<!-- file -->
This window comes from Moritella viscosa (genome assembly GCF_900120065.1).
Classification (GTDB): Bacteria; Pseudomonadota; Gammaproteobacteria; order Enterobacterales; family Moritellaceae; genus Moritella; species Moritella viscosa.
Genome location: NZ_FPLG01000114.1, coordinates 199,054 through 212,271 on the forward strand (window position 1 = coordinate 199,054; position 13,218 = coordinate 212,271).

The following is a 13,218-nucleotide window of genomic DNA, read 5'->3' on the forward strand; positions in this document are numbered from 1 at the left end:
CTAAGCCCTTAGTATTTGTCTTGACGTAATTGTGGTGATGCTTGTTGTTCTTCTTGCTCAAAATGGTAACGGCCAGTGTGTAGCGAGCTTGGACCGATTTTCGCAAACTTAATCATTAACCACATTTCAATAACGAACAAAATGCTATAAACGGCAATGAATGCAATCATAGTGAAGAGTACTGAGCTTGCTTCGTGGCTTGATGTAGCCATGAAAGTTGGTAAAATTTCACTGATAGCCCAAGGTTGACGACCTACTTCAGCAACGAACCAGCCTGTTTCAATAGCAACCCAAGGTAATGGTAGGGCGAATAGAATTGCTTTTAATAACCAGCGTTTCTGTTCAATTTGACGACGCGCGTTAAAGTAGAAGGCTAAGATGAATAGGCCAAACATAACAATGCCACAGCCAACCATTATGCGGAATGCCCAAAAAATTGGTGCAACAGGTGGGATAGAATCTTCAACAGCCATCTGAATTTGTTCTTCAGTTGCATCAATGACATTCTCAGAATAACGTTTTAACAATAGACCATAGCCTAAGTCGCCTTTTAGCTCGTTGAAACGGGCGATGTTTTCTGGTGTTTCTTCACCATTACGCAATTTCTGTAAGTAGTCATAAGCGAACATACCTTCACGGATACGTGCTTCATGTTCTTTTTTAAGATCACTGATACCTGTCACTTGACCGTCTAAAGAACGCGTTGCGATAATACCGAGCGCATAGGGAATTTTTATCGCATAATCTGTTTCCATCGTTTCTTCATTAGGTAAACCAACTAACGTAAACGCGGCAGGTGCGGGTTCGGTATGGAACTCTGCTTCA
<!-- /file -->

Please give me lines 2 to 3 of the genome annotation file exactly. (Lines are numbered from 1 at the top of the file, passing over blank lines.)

Classification (GTDB): Bacteria; Pseudomonadota; Gammaproteobacteria; order Enterobacterales; family Moritellaceae; genus Moritella; species Moritella viscosa.
Genome location: NZ_FPLG01000114.1, coordinates 199,054 through 212,271 on the forward strand (window position 1 = coordinate 199,054; position 13,218 = coordinate 212,271).